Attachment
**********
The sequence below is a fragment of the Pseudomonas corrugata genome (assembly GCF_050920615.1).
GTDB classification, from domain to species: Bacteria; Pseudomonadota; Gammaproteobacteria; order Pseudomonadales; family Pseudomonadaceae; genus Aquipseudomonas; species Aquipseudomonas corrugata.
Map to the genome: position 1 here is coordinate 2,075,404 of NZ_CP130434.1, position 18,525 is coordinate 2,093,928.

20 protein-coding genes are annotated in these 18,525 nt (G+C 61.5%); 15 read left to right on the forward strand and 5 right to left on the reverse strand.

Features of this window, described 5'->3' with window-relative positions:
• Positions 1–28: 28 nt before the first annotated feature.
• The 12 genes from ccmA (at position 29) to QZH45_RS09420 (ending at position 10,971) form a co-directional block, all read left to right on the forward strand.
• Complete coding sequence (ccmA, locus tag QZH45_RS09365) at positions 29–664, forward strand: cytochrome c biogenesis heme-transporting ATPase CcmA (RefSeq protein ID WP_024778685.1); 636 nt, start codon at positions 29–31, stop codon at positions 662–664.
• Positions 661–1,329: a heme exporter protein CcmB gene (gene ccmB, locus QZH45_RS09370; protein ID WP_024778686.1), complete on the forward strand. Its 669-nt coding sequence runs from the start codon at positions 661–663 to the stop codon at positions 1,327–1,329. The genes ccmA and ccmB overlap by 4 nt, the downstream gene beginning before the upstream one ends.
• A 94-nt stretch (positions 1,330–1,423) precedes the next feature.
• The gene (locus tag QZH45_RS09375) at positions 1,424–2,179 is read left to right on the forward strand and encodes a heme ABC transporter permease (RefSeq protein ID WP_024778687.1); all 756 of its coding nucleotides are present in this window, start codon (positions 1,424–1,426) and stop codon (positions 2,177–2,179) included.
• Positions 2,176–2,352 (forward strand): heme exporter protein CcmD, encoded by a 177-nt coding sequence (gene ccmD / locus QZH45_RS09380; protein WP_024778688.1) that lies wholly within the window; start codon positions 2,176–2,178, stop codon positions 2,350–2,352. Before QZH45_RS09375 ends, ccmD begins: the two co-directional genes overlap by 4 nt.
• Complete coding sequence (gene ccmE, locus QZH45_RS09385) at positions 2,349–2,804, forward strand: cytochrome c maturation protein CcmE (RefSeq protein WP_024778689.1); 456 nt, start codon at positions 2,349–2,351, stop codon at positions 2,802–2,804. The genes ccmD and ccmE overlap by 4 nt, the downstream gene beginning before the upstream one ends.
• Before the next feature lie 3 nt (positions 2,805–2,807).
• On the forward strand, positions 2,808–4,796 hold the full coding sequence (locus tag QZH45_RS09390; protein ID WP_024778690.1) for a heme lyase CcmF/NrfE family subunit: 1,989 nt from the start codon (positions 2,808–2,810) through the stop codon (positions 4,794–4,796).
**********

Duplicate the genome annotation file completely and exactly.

The sequence below is a fragment of the Pseudomonas corrugata genome (assembly GCF_050920615.1).
GTDB classification, from domain to species: Bacteria; Pseudomonadota; Gammaproteobacteria; order Pseudomonadales; family Pseudomonadaceae; genus Aquipseudomonas; species Aquipseudomonas corrugata.
Map to the genome: position 1 here is coordinate 2,075,404 of NZ_CP130434.1, position 18,525 is coordinate 2,093,928.

20 protein-coding genes are annotated in these 18,525 nt (G+C 61.5%); 15 read left to right on the forward strand and 5 right to left on the reverse strand.

Features of this window, described 5'->3' with window-relative positions:
• Positions 1–28: 28 nt before the first annotated feature.
• The 12 genes from ccmA (at position 29) to QZH45_RS09420 (ending at position 10,971) form a co-directional block, all read left to right on the forward strand.
• Complete coding sequence (ccmA, locus tag QZH45_RS09365) at positions 29–664, forward strand: cytochrome c biogenesis heme-transporting ATPase CcmA (RefSeq protein ID WP_024778685.1); 636 nt, start codon at positions 29–31, stop codon at positions 662–664.
• Positions 661–1,329: a heme exporter protein CcmB gene (gene ccmB, locus QZH45_RS09370; protein ID WP_024778686.1), complete on the forward strand. Its 669-nt coding sequence runs from the start codon at positions 661–663 to the stop codon at positions 1,327–1,329. The genes ccmA and ccmB overlap by 4 nt, the downstream gene beginning before the upstream one ends.
• A 94-nt stretch (positions 1,330–1,423) precedes the next feature.
• The gene (locus tag QZH45_RS09375) at positions 1,424–2,179 is read left to right on the forward strand and encodes a heme ABC transporter permease (RefSeq protein ID WP_024778687.1); all 756 of its coding nucleotides are present in this window, start codon (positions 1,424–1,426) and stop codon (positions 2,177–2,179) included.
• Positions 2,176–2,352 (forward strand): heme exporter protein CcmD, encoded by a 177-nt coding sequence (gene ccmD / locus QZH45_RS09380; protein WP_024778688.1) that lies wholly within the window; start codon positions 2,176–2,178, stop codon positions 2,350–2,352. Before QZH45_RS09375 ends, ccmD begins: the two co-directional genes overlap by 4 nt.
• Complete coding sequence (gene ccmE, locus QZH45_RS09385) at positions 2,349–2,804, forward strand: cytochrome c maturation protein CcmE (RefSeq protein WP_024778689.1); 456 nt, start codon at positions 2,349–2,351, stop codon at positions 2,802–2,804. The genes ccmD and ccmE overlap by 4 nt, the downstream gene beginning before the upstream one ends.
• Before the next feature lie 3 nt (positions 2,805–2,807).
• On the forward strand, positions 2,808–4,796 hold the full coding sequence (locus tag QZH45_RS09390; protein ID WP_024778690.1) for a heme lyase CcmF/NrfE family subunit: 1,989 nt from the start codon (positions 2,808–2,810) through the stop codon (positions 4,794–4,796).